Joint venture (JV) arrangements offer parties a number of benefits and opportunities they wouldn’t be able to realize on their own. However, because a poorly drafted JV agreement can present significant pitfalls, careful drafting is essential. Delaware corporate partner Allison Land identifies some of the common issues that can arise, including with the scope of agreements, management responsibilities, lenders’ rights and more.

Let’s start with the scope of a JV. What are some of the challenges that companies may face if a JV agreement doesn’t define the scope precisely enough?

The parties need to think about what types of assets the JV may acquire and what business it may conduct over the course of the JV arrangement. Companies should consider growth and acquisition opportunities at the outset, and any potential for expansion should be drafted into the JV’s business purpose clause so as not to overly limit the JV’s scope or create the need for future amendments and protracted negotiations that could impede future opportunities. On the other hand, if the JV parties agree that certain assets or businesses should fall outside the scope of the JV’s business purposes, that should be spelled out in the agreement to avoid future disagreements.

Also, a well-drafted purpose clause often will govern the parties’ obligations under noncompetition clauses. If the parties are expected to conduct the agreed-upon line of JV businesses or own the agreed-upon type of JV assets only within the JV itself, and not outside the JV, the agreement must specify that. The purpose clause also must be crafted carefully so the parties can conduct businesses outside the venture that do not fall squarely within the JV’s scope. For example, it may be necessary to conduct related regulated businesses outside the JV, so the JV agreement should explicitly exclude such businesses from its purpose clause.

As the parties consider the purpose clause of the JV agreement, how does that process impact the structure of the JV?

Depending on what parties expect of the JV, different structure possibilities exist. One option is to utilize a “series” structure when the parties anticipate that the JV will own or acquire multiple business lines, assets or asset pools. Under such a structure, the JV segregates different businesses, assets or asset pools into various series of the JV (similar to divisions). If the statutory requirements of public notice and separate recordkeeping are met, the assets of each such series will be protected from claims by creditors of the other series and of the JV entity generally.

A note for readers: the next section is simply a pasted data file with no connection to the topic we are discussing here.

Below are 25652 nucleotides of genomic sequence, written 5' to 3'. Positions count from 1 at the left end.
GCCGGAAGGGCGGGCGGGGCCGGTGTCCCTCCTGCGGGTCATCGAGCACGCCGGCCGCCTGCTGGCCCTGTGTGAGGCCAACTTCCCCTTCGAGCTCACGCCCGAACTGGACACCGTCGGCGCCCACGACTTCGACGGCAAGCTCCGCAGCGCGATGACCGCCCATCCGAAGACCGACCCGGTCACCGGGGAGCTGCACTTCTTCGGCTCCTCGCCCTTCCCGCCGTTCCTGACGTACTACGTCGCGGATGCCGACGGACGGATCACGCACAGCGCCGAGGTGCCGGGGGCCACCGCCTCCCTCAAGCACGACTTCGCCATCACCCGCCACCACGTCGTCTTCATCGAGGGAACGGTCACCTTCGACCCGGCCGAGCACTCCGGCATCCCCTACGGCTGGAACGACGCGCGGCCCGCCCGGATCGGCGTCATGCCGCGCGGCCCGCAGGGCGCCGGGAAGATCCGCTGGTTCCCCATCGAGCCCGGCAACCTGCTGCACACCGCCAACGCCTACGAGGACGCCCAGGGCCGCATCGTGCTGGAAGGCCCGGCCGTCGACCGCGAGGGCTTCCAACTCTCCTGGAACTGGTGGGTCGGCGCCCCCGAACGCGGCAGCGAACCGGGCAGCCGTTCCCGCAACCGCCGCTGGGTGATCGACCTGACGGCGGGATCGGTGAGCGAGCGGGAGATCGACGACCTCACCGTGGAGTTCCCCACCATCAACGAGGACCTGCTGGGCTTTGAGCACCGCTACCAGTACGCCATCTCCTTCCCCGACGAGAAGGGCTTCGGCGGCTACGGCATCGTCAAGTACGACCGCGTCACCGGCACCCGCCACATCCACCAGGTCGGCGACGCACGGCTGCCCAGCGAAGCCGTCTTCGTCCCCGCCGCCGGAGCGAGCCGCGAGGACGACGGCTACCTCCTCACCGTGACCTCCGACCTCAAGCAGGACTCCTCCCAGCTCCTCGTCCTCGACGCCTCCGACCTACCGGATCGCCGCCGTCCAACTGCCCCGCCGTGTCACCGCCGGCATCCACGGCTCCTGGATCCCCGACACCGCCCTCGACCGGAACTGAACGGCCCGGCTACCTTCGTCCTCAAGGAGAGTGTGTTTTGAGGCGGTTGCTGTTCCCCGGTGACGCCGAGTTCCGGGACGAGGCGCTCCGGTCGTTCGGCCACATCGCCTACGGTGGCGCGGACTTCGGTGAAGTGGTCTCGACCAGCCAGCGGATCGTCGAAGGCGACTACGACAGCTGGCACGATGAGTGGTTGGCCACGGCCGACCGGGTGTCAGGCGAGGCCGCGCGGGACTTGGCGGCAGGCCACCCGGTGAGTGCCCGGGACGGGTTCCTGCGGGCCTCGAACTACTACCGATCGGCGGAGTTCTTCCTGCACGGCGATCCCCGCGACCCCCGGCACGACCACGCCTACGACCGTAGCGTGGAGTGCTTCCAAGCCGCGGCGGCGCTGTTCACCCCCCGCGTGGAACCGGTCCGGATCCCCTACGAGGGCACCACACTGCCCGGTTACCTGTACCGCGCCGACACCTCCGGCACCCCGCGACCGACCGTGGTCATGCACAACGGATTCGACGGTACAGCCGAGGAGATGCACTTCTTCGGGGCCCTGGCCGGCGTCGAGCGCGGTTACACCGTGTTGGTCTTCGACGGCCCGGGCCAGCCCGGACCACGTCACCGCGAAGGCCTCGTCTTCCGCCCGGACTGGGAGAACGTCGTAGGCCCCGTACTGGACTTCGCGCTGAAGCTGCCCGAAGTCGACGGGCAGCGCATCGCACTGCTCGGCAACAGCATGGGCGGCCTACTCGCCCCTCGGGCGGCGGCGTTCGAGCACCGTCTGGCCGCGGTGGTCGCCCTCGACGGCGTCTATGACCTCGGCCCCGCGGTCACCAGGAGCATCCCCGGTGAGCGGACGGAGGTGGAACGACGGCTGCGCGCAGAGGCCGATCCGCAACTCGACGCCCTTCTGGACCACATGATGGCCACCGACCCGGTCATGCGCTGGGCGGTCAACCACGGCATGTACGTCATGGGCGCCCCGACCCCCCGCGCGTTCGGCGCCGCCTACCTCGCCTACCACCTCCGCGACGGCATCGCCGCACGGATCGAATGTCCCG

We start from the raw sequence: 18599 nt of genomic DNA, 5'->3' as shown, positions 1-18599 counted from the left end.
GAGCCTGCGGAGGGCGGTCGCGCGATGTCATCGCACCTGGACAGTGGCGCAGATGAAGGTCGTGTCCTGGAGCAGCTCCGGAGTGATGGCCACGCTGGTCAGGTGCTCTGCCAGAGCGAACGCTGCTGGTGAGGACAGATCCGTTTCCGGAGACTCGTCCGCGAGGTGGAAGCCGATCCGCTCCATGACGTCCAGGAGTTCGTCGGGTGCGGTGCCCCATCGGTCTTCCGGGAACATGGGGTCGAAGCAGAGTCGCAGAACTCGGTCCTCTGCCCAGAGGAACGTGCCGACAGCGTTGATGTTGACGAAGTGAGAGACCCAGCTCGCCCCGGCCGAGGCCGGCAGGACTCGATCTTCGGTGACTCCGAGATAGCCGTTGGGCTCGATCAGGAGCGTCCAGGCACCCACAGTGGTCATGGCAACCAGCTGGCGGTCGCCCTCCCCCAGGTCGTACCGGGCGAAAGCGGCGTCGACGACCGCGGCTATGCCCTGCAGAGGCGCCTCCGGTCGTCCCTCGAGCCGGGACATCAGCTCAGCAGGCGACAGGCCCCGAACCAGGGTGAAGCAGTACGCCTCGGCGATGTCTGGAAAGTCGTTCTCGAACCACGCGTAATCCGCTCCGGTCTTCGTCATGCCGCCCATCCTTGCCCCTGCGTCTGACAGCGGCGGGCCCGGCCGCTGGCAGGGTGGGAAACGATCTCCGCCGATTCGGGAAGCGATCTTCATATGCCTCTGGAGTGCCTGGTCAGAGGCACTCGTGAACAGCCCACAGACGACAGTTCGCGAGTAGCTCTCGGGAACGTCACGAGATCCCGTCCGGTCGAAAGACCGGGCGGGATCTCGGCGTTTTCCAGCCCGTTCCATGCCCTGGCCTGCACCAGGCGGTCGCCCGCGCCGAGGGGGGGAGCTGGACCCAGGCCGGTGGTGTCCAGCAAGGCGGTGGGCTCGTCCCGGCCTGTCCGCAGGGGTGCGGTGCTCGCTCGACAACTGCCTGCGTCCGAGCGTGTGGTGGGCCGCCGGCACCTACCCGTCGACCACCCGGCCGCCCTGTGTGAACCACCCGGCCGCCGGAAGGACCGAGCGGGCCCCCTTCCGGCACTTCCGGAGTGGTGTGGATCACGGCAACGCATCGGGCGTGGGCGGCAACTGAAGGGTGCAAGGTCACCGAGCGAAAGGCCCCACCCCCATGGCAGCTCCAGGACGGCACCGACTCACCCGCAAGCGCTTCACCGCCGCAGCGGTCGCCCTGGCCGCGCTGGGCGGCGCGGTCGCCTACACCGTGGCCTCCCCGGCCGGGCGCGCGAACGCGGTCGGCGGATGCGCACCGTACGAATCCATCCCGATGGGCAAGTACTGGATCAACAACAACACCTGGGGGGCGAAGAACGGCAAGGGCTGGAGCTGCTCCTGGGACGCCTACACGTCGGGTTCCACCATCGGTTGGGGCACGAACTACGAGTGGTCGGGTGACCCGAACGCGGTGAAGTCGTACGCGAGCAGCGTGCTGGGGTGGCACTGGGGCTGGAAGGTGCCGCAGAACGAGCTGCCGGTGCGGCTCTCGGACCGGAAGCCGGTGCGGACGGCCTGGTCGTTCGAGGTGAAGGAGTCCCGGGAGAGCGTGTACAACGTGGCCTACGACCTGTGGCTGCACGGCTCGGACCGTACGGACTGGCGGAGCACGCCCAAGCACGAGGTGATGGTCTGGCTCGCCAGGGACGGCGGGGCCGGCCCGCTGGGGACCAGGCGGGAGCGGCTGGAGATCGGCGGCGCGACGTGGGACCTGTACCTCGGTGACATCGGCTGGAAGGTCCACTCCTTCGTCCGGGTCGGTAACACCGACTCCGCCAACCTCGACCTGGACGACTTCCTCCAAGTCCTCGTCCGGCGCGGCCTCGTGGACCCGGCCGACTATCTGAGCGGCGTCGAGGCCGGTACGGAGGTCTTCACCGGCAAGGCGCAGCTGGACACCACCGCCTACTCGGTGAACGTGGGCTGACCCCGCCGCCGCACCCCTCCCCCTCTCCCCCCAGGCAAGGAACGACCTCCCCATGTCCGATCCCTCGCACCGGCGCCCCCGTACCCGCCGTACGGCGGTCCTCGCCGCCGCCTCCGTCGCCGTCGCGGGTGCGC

Each series may issue separate equity interests, which can be owned by the same JV parties or by different or additional owners, and the equity in each series can be held by the parties in percentages different from those in other series. Different management rights for each series also can be established, and each series can be treated as a separate partnership for U.S. federal income tax purposes and can elect different tax or accounting treatment (such as partnership or corporate taxpayer status and/or cash or accrual accounting basis).

Another relevant component of a JV’s structure is the role of management. What are the important considerations in that area?

Often in a JV, each party has the right to designate a specified number of board members. Issues to address include such board designees’ relative voting rights, matters that require supermajority or unanimous approval, and reductions in the parties’ board designation rights upon certain events, such as a reduction in a JV party’s ownership level over time or if a JV party fails to meet a capital call or otherwise breaches the agreement. If management will be vested exclusively in the board, care should be taken to expressly override any statutory default voting standards. When JV parties have the right to designate board members, the JV agreement often will provide that such designees owe fiduciary duties only to the party that designated him or her. While fiduciary duties may be restricted, expanded or eliminated under Delaware law, the language must be clear and unambiguous in order to be effective. If there is a controlling partner or member, parties must consider whether to restrict, expand or eliminate such party’s fiduciary duties and expressly address these points in the agreement.